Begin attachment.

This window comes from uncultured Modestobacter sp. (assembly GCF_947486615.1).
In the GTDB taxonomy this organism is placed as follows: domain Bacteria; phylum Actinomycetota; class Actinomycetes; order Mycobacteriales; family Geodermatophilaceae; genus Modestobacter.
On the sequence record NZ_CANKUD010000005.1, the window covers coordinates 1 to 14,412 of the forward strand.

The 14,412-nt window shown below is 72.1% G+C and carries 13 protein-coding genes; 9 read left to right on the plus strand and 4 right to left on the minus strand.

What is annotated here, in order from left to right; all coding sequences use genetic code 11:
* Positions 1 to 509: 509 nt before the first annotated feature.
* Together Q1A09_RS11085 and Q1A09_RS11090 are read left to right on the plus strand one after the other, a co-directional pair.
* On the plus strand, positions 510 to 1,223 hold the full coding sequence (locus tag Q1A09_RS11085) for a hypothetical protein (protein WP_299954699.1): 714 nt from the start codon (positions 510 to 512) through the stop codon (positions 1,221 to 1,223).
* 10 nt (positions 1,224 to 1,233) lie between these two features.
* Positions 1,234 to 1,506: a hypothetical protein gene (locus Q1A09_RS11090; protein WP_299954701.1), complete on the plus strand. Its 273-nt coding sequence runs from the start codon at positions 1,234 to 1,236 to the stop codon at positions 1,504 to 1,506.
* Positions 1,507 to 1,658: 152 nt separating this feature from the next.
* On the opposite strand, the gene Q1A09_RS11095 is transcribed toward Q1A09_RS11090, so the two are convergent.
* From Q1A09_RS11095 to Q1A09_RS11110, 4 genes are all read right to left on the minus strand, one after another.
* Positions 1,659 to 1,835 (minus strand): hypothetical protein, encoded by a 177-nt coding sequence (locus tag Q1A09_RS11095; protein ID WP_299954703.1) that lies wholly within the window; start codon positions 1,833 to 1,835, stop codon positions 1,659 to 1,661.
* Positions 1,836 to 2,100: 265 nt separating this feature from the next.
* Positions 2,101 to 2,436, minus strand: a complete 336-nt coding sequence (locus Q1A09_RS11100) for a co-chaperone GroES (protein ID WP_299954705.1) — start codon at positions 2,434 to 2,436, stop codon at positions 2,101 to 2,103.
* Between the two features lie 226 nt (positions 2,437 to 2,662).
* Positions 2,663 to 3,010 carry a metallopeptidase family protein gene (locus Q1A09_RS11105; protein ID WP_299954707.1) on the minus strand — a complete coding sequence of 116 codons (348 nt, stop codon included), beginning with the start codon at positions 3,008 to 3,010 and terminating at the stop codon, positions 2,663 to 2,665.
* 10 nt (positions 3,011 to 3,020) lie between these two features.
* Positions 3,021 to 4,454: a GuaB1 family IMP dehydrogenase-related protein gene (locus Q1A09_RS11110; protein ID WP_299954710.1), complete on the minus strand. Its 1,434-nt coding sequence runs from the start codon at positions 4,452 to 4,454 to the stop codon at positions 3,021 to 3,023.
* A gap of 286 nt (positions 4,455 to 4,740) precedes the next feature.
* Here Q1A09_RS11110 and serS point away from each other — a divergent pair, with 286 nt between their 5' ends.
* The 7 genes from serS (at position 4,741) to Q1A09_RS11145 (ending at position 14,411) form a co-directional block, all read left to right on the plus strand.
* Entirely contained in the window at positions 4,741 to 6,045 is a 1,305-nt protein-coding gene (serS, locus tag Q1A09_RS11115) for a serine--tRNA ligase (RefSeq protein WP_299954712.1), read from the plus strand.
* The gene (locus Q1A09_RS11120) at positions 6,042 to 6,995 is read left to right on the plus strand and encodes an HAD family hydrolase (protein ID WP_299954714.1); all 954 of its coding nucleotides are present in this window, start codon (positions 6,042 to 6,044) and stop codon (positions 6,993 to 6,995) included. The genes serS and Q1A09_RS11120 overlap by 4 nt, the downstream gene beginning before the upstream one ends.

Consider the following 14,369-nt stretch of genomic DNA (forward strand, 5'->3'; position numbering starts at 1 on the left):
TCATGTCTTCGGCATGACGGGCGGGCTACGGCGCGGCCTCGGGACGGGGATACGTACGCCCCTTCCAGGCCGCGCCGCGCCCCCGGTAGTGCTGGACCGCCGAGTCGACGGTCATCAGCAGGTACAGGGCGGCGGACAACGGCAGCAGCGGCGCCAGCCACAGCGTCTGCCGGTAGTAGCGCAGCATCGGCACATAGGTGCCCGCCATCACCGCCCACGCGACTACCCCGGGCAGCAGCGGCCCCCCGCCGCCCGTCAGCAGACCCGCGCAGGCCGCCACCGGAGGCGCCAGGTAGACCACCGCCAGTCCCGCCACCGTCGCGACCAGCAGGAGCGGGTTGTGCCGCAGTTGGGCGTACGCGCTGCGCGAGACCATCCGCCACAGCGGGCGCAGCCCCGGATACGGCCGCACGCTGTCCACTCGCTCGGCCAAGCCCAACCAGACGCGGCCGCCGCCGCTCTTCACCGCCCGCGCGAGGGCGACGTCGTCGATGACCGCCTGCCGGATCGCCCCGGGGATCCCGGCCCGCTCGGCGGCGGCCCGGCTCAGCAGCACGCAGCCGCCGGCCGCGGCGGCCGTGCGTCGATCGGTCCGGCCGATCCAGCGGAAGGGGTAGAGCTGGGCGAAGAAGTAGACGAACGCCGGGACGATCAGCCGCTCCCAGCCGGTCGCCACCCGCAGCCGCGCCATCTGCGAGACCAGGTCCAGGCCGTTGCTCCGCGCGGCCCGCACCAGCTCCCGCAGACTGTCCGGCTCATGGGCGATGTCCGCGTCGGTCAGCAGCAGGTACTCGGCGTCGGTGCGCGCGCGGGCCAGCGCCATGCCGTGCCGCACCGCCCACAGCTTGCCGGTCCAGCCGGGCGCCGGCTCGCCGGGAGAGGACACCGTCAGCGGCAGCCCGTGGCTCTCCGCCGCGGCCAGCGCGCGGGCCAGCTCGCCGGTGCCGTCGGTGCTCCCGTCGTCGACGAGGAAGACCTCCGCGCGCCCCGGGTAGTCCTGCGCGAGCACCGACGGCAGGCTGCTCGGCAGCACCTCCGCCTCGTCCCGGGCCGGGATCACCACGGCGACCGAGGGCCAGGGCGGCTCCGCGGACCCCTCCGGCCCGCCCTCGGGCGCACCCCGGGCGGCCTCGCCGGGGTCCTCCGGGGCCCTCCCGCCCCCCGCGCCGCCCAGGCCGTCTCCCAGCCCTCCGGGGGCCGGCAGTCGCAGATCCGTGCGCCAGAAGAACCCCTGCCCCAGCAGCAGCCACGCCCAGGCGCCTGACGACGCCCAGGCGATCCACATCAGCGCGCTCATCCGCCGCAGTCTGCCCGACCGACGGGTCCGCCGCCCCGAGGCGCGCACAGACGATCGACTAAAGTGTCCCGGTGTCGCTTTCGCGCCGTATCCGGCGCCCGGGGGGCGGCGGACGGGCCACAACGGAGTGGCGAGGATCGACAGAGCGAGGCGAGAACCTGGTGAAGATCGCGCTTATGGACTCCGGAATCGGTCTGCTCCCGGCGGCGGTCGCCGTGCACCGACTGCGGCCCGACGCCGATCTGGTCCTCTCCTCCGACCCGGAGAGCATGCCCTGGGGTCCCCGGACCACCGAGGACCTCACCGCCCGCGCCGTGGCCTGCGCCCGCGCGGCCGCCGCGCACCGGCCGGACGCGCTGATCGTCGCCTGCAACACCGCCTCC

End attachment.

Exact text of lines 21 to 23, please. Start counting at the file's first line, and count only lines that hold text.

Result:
* A gap of 286 nt (positions 4,455 to 4,740) precedes the next feature.
* Here Q1A09_RS11110 and serS point away from each other — a divergent pair, with 286 nt between their 5' ends.
* The 7 genes from serS (at position 4,741) to Q1A09_RS11145 (ending at position 14,411) form a co-directional block, all read left to right on the plus strand.